Vancouver’s Queer Arts Festival decries loss of federal funding

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      Vancouver’s Queer Arts Festival has lost a significant source of federal funding, organizers say.

      The Department of Canadian Heritage is not renewing an annual grant and has not adequately explained why, artistic director Shaira Holman said.

      “It’s really tough. We’re less than three months away from the opening of the festival,” Holman told the Straight by phone today (April 30).

      “It’s a huge blow and we’re scrambling to preserve as much of the programming as possible,” she said.

      Canadian Heritage has provided annual funding to the multidisciplinary festival since 2010, with the amounts increasing by 10 percent each year, organizers said.

      Last year’s grant of $44,000 represented 17 percent of the festival’s budget, Holman said.

      Holman said the festival is now considering scaling back programming, increasing ticket prices, and reducing spending on advertising.

      “We’re hoping that we can put enough pressure (on Canadian Heritage) to get the decision reversed,” she said. “We have heard that that has happened in the past. We’re really hoping for public support on this.”

      The festival also receives support from the local and provincial governments, as well as other sources.

      Holman said the festival will still go ahead this year from July 24 to August 9.

      “We are going to persevere and make the festival viable, but it’s a huge blow.”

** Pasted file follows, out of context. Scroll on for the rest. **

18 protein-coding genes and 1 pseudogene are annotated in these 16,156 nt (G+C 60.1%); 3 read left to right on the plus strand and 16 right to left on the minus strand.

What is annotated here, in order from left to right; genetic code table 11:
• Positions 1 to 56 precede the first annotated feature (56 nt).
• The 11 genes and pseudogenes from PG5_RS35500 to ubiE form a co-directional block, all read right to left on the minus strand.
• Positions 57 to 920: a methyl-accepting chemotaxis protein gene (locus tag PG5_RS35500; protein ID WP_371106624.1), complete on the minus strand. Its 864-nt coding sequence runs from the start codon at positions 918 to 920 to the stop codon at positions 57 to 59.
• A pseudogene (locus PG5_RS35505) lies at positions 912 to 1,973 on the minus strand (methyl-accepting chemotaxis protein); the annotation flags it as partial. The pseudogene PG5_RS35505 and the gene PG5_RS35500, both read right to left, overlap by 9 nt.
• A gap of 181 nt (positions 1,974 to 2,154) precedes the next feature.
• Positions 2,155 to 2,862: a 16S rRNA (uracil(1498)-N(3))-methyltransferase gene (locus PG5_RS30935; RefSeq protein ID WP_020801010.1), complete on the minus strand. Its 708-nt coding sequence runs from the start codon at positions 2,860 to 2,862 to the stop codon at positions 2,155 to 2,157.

Apr 30, 2013 at 8:38pm

      What? No more free money for our loony left event?? How dare those colonozing white hetero-normative cisgenders!


      May 1, 2013 at 4:38am

      @gregg Pretty asinine way to address a legitimate issue.

      I agree the arts are important in any society, but currently, with taxes as high as they are, there needs to be smarter allocation of money, across the board.


      May 2, 2013 at 12:29am

      Believe it or not, QAF is not just an art show. Providing folks who face discrimination, whether tacit or blatant, in the workplace, schools and society in general an avenue through which to vent and connect is about mental health as much as it is about art. Especially true to for youth, and QAF makes a commendable effort to involve and reach out to at risk-youth. Really, $44k is peanuts.

      And you know what? On the other hand, I agree: if funding is really, really scarce, then reduce it. But don't just kill it 3 months before the festival with no explanation. That's just crappy.